North End residents came out this week to hear new trash clean-up ideas from City Councilor Sal LaMattina and work with NEWRA’s Clean Streets Committee. Recurring issues include household trash not being property disposed, lack of street trash barrels, trashpickers, dog waste and general enforcement of existing cleanliness ordinances.
Councilor Sal LaMattina, starting a new 2-year term on the City Council representing District 1, came armed to the meeting with some new proposals. “I think the neighborhood is cleaner than five years ago,” said Councilor LaMattina. “I want to thank the committee for their efforts on increasing awareness. We know there are residents and businesses that do a good job. However, there are still problems. I am committed to working with NEWRA’s Clean Streets Committee.”
A major change the Councilor is floating would require the use of trash barrels or brightly colored trash bags for residential trash pickup. Starting this Fall, a similar ordinance in Chelsea went into effect where residential trash can either be put out in a barrel or in bright orange bags. Otherwise, the trash does not get picked up. The concept of the brightly colored bags is to make it very clear who is properly disposing of residential trash (and who is not). In Revere, officials now require the use of a barrel or special rodent-resistant bags for trash pickup.
Neighborhood businesses would sell the city-approved brightly colored bags at cost. This type of distribution would also encourage residents to patronize local merchants. The Councilor believes the orange bags, or another selected color, would help eliminate the use of CVS and supermarket bags that are often seen on the North End streets for pick-up. It would also make enforcement easier because trash violations would be readily apparent.
Reactions were mixed to the Councilor’s proposal. Some residents thought it might work, but were concerned that the bags might be too expensive. Each bag can hold several smaller bags inside.
Other residents said they would rather the City focus on enforcement of existing ordinances. Nick Larosa, a North End resident said, “For 10 years, we’ve been fighting the same battle. We have brought these problems to City Hall. It’s the absentee landlords. The City doesn’t seem to enforce anything. I don’t think the North End is cleaner now than years ago. I’m a dog walker. The streets are disgusting. You can find a toilet bowl on any given night out on the street. I have received numerous tickets on my buildings because others put their trash out in front in my buildings.”
LaMattina believes 3 days/week of pickups is one of the inherent problems because trash is on the street 6 days a week from 5pm the night before until at least 7am the next morning. But, residents do not want to give up a trash pickup day either. “The less time it is out there, the less trash there will be out there,” said LaMattina.
Residents reiterated the problem of absentee landlords and asked the City to increase enforcement. Anne Pistorio noted that buildings without an owner living there are supposed to have a sign on the front with a phone number so the landlord can be contacted. This ordinance is not enforced in the North End.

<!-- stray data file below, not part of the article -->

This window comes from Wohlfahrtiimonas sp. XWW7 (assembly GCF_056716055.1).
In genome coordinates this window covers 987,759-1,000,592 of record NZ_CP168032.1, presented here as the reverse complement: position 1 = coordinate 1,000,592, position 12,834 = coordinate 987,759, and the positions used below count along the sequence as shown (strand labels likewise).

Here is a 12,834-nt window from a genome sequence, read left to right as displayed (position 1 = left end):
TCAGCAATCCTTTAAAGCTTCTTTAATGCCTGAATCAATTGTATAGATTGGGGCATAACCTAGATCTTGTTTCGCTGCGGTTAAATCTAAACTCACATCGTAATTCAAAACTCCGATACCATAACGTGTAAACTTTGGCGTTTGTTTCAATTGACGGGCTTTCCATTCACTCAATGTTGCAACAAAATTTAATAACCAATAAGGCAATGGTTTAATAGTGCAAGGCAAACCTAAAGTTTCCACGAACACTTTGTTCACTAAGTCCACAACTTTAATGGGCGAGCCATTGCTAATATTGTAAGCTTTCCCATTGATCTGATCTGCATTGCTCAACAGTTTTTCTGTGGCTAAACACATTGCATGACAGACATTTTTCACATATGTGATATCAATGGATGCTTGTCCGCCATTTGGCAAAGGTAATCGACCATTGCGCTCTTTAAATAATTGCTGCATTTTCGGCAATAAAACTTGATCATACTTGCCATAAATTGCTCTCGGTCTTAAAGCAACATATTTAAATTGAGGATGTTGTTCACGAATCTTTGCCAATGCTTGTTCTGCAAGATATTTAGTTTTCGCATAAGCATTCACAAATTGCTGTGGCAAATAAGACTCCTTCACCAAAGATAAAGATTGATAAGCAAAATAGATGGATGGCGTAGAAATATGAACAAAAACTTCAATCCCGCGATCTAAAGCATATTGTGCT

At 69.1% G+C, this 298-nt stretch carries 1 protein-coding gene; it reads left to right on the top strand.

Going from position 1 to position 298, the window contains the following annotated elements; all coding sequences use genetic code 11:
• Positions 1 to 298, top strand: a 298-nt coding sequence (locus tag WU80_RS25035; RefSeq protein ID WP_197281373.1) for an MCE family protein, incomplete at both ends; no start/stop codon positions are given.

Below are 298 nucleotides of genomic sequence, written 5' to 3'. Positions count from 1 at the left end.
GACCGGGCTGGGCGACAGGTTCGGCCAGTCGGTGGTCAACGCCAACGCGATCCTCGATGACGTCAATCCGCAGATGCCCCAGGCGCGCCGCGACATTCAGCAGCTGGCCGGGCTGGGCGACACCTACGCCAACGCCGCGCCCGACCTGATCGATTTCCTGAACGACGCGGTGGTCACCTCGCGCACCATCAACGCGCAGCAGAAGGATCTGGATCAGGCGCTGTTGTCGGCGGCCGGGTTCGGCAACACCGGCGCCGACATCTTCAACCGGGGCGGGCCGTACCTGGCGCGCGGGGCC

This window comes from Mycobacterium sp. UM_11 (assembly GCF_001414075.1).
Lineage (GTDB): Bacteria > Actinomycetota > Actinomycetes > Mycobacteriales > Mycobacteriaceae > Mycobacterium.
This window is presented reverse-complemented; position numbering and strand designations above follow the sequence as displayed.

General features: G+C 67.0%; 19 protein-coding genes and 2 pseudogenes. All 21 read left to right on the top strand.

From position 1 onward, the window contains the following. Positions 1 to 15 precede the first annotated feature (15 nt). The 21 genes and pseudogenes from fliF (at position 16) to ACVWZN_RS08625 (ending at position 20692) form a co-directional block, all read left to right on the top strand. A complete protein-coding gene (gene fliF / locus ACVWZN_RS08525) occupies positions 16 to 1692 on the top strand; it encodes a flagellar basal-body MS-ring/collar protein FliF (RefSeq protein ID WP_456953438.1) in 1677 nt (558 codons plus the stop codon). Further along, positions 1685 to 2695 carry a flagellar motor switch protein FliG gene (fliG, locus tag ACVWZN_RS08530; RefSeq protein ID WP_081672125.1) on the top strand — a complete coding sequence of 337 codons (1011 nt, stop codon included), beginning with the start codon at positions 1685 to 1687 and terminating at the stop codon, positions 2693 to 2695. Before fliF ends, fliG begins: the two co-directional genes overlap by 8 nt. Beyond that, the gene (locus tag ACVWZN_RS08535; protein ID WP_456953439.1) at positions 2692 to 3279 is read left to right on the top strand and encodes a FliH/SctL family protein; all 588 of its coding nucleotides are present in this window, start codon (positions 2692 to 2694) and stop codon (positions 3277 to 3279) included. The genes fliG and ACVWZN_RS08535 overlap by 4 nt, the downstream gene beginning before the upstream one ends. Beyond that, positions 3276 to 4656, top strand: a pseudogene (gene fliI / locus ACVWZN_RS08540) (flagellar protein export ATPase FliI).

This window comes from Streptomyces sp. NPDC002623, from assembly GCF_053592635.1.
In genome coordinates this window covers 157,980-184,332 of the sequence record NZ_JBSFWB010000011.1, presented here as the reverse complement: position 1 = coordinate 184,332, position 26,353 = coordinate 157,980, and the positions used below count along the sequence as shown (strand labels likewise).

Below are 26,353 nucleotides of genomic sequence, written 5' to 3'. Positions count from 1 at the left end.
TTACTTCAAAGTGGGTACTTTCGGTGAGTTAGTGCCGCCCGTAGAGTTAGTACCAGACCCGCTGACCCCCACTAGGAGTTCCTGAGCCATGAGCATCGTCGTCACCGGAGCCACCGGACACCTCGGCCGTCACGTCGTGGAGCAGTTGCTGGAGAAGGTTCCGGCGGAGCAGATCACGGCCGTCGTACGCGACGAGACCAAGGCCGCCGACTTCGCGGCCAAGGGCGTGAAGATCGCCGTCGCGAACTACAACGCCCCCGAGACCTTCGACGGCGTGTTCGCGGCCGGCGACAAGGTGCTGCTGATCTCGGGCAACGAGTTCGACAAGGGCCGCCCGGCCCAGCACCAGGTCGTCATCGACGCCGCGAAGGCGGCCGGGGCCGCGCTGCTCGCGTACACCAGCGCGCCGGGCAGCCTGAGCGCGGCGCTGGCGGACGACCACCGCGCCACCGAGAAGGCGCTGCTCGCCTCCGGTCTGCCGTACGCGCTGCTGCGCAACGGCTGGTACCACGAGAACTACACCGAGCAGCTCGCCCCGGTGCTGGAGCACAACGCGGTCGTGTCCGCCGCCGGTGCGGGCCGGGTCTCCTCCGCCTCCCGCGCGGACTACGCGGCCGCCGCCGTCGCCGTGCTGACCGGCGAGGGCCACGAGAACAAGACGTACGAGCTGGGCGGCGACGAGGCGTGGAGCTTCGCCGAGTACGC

LaMattina promised that he would go back to Code Enforcement with these issues. “We need to embarrass the absentee landlords,” agreeing to compile a list of violations reported in the North End. NorthEndWaterfront.com will publish this data when it is made available.
Danielle, a local real estate broker, disagreed that the problem is the number of pickup days. “Beacon Hill is clean and they have 3 days too,” she said. “As a real estate broker, it is embarrassing to show the North End. It’s filthy. The other neighborhoods are just cleaner.” LaMattina noted that Charlestown only has one day of pickup and that many areas of Boston simply don’t have the high foot traffic.
In addition to the presentation by Councilor LaMattina, Clean Streets Committee Chair David Grant summarized recent initiatives of the committee; some that worked and others that fell flat.
- Good Neighbor Recognition Award
- Tip Sheets for realtors and general distribution
- Spazzare – Brooms of the North End (stolen)
- Cigarette Butt Poles (stolen)
- Dog Waste Bags in Parks (stolen)
- 10 Minutes with a Broom program
- See It, Report It, Get a Tracking Number
New efforts from local public officials and agencies include the “Green Machine” picking up trash every night around 10:00 pm. In the summer, there is a manual cleaner that roams the streets. The Green Ticket law has been in effect for over a year now, adding a bit more teeth to enforcement. For the second year, Public Works has added two more months (December & March) to mechanical street cleaning, bringing 10 months/year of curbside cleaning to the North End.
Frank O’Brien, Public Works Department Liaison reminded residents that mechanical street cleaning (and the associated parking rules) will continue through December 31st and start again on March 1st. Street sweeping in the months of December and March is weather dependent. “It went pretty well last year and we are hoping for the same this year,” said O’Brien. See more information on the North End’s expanded street cleaning.